Kenwood Press


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Guest Editor: 04/01/2014

Preserving Sonoma Developmental Center

By Will Shonbrun



The Sonoma Land Trust organization, perhaps the county’s most outstanding land preservation group with a long and unmatched history, is eager and dedicated to preserving Sonoma Developmental Center (SDC) land and maintaining the vital services that have been provided there for its client population.

The Land Trust has joined with a coalition of other preservation groups, including the Sonoma County Agriculture and Open Space District, Sonoma County Regional Parks Department, Sonoma Ecology Center, Sonoma Mountain Preservation, and the Valley of the Moon Natural History Association. The Land Trust has this to say:

“At almost 1,000 acres, the Sonoma Developmental Center (SDC) property is the largest and most significant unprotected land in the Sonoma Valley. In addition to providing services for developmentally disabled individuals, this property is situated at the heart of the Sonoma Valley Wildlife Corridor, a crucial passage for wildlife that extends over 5 miles from Sonoma Mountain to the Mayacamas Mountains and is at risk of being developed.”

The Coalition is working to:

  • Retain the Sonoma Developmental Center services on the property, and explore other complementary and appropriate uses within the footprint of the facilities. 
  • Advocate for the permanent protection of the open land on the SDC property and the essential services it provides, such as habitat and movement corridors for wildlife, clean and ample drinking water, a place of beauty for us to enjoy, and carbon sequestration, among many others.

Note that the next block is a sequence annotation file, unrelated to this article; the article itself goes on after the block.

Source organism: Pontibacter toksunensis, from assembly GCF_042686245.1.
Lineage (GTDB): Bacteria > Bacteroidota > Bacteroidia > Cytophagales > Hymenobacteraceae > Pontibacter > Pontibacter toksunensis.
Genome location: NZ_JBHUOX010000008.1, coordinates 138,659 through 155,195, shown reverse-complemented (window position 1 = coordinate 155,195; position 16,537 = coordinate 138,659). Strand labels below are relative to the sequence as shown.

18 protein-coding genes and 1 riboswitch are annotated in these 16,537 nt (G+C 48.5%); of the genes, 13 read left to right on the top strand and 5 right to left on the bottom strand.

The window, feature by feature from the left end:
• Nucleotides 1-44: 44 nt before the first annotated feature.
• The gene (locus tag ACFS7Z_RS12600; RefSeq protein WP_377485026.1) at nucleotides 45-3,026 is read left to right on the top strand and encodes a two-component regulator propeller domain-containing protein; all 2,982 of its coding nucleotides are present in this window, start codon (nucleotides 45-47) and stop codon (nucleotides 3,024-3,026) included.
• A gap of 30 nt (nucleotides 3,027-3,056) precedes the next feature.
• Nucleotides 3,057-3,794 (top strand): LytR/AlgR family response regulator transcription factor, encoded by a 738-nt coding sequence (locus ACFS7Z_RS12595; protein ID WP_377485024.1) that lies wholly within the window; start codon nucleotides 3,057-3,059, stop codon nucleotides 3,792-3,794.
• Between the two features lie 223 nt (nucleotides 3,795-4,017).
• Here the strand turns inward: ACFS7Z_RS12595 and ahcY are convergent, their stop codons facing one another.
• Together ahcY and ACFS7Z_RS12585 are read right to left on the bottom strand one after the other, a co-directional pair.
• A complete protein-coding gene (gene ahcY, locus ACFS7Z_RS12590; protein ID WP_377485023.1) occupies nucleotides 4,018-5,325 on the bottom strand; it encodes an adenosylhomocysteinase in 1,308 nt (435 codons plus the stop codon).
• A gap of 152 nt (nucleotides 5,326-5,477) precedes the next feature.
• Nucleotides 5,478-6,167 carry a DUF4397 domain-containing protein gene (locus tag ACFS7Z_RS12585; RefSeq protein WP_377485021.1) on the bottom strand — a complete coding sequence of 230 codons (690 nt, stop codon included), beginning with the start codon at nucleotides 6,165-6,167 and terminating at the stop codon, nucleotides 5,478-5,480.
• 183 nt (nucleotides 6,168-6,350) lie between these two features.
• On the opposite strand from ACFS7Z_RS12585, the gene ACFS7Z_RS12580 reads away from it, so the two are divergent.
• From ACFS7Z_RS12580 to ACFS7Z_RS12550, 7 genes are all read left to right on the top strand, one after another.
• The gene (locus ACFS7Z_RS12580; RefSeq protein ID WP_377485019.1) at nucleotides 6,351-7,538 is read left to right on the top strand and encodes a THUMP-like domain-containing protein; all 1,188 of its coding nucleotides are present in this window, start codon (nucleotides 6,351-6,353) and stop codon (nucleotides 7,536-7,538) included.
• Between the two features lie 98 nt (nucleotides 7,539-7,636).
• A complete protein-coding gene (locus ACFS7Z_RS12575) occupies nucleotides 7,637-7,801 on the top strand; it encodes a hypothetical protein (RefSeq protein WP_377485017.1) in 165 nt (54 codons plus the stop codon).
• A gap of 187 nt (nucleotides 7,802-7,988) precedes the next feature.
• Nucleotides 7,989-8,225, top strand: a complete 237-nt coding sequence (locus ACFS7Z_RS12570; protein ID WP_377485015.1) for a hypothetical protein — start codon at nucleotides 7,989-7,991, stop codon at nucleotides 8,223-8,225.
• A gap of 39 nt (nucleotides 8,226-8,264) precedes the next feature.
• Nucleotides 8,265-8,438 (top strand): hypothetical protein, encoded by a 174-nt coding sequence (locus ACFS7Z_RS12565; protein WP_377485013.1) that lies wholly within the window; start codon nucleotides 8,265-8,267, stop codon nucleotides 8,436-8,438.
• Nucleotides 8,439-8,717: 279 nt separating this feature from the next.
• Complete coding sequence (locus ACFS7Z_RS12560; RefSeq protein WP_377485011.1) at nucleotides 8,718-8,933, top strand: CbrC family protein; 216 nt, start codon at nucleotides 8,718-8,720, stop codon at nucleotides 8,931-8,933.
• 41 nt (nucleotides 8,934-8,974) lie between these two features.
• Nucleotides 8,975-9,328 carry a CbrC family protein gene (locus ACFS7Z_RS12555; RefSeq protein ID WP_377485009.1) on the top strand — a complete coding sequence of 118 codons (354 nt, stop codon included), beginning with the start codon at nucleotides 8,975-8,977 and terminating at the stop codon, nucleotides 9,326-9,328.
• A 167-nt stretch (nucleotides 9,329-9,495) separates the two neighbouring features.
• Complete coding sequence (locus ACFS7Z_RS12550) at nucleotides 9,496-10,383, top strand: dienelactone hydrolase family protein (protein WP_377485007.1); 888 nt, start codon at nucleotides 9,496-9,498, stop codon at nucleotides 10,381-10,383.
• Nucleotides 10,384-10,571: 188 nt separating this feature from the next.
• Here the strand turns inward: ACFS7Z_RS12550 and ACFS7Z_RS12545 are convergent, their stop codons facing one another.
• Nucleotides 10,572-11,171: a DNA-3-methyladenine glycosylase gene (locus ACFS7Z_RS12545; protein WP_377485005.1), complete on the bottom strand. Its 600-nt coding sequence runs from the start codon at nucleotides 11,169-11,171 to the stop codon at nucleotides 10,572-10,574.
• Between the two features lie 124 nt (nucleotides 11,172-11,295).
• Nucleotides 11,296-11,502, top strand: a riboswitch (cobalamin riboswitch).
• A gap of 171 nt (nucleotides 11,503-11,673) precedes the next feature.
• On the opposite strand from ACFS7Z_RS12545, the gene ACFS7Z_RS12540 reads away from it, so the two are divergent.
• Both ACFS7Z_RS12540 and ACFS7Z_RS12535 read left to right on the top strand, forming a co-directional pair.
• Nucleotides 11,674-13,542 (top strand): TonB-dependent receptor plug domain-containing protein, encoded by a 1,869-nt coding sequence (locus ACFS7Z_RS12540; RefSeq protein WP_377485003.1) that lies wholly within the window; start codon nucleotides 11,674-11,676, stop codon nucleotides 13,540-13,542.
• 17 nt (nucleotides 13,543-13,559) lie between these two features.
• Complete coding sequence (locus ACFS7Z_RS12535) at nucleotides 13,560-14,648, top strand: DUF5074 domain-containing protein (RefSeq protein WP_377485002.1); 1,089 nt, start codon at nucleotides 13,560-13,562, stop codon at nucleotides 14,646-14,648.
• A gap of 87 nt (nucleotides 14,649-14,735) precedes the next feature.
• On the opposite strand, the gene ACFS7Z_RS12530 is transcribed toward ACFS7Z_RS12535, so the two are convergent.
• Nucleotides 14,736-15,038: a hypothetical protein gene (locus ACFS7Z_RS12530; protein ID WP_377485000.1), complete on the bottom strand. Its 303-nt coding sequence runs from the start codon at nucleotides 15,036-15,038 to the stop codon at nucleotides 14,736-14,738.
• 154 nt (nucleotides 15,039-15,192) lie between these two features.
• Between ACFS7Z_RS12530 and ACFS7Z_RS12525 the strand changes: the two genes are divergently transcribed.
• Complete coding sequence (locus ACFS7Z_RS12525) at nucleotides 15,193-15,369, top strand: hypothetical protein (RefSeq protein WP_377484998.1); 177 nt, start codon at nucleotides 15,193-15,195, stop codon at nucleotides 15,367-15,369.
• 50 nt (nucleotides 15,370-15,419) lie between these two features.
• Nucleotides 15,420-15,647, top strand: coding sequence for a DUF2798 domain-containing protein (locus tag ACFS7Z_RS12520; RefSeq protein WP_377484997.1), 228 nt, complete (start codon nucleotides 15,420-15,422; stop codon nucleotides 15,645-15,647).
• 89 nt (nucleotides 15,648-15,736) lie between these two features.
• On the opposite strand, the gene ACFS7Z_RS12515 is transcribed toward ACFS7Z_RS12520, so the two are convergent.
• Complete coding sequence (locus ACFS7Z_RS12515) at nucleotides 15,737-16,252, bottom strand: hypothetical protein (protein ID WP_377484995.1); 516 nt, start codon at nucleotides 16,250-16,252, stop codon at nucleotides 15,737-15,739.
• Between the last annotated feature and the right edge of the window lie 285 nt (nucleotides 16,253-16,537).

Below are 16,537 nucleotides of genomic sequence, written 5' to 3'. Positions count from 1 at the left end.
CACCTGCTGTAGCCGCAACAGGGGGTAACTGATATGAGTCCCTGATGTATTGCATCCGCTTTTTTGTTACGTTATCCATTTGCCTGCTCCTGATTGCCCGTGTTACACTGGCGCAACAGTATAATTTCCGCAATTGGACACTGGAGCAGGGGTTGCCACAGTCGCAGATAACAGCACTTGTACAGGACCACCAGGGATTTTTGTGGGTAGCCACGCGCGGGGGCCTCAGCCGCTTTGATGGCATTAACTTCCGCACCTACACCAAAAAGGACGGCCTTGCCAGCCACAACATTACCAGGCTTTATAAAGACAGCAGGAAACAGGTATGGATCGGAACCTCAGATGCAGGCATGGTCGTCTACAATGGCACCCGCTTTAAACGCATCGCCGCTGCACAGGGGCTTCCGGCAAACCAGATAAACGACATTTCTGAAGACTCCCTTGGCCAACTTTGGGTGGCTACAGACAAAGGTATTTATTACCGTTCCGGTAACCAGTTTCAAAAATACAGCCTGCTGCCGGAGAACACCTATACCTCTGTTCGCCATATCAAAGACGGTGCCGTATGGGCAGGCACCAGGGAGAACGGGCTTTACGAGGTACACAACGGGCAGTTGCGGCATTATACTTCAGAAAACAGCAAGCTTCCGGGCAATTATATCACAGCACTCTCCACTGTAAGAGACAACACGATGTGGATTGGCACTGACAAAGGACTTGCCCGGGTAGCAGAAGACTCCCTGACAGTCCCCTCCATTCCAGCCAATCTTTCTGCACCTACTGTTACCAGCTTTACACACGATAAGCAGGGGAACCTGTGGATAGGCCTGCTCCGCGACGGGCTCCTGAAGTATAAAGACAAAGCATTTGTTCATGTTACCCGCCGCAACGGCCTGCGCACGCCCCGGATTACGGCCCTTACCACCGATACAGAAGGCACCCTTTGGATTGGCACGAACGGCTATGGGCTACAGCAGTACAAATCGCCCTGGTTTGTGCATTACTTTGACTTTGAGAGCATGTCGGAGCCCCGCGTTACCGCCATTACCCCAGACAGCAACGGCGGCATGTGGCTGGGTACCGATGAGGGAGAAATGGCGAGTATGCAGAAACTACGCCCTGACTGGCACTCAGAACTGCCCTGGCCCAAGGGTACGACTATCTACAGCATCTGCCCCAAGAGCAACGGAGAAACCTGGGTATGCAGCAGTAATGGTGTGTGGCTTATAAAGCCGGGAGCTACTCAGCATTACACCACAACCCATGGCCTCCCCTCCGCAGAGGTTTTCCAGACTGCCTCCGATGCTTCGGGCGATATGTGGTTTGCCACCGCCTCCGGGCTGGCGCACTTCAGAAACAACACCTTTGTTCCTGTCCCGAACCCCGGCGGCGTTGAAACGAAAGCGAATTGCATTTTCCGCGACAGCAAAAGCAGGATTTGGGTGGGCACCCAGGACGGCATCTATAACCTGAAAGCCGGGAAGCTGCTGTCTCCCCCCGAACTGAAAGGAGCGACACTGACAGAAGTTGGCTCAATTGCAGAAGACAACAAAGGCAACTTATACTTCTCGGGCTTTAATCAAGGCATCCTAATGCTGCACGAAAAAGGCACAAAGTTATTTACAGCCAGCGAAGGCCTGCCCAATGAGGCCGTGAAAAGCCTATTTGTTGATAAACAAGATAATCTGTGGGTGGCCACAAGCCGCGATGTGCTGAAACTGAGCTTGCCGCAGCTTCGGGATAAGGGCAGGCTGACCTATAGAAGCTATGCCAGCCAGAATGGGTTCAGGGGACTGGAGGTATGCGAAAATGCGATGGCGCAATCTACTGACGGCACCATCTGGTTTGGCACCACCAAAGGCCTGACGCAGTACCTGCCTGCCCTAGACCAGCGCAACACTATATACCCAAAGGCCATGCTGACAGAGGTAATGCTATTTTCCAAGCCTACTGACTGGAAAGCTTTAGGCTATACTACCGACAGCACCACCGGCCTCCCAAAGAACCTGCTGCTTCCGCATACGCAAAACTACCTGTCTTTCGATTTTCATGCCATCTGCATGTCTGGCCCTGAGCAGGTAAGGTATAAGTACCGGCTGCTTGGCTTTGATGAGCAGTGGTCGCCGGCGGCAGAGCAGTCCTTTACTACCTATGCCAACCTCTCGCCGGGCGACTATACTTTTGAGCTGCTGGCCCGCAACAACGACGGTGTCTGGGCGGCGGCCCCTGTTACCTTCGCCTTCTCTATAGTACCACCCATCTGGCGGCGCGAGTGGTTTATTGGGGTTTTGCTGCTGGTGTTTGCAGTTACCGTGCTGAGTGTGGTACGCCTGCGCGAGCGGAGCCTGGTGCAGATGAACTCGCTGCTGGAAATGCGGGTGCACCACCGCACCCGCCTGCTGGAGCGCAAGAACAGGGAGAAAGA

• Expand public access and recreation opportunities that are compatible with the protection of the property’s conservation values, including the development of new trails and connections to existing trails on Sonoma Mountain, and potentially across Sonoma Valley to the complex of protected lands within the Mayacamas Mountains.” (sonomalandtrust.org/enews/2013/1312/SDC-Coalition.pdf
As some readers may remember, in 1996 there was an attempt made to lease some of the SDC land, specifically two parcels in the upper orchards to be used for vineyard development. Then-state senator Mike Thompson sponsored SB1418 for that purpose and held meetings for local discussions and input of that proposal. A great deal of local opposition to vineyard development ensued over the following six years and finally resulted in the transfer of the orchard and upper wooded parcel to Jack London State Park.

What the community at large needs to do is join with the preservation organizations and come up with plans for how to make SDC economically self-sustaining without selling some (any) of this precious natural resource to private development interests.

One idea might be for some of that land to be used as satellite campuses for either the SRJC or Sonoma State University. It’s a perfect college campus. Another idea would be to use some of the land for a teaching college or institution for the education and training of those who want to work in the mental health field.

There are any number of ideas for the disposition of some of these lands, which do not include selling one inch of it so that developers can gain more profits. To me that is the most important consideration.

Furthermore, the county could step up and purchase the adjoining land that abuts the regional park and expand it. What the Sonoma Valley community has to do is join forces with the land preservation groups cited here and protect and preserve the Developmental Center, its clients and its caretakers, and find viable ways in which to do so. That is our responsibility and obligation.

If readers have any suggestions for viable use of any portions of SDC land that does not include private commercial development interests, contact County Supervisor Susan Gorin or the Sonoma Land Trust.

Will Shonbrun is a local writer who lives in Boyes Hot Springs.

Readers may submit articles of approximately 800 words on topics of local interest for The Guest Editor column. Email info@kenwoodpress.com. Although we intend to print all submissions, we do reserve the right to refuse to publish any article.



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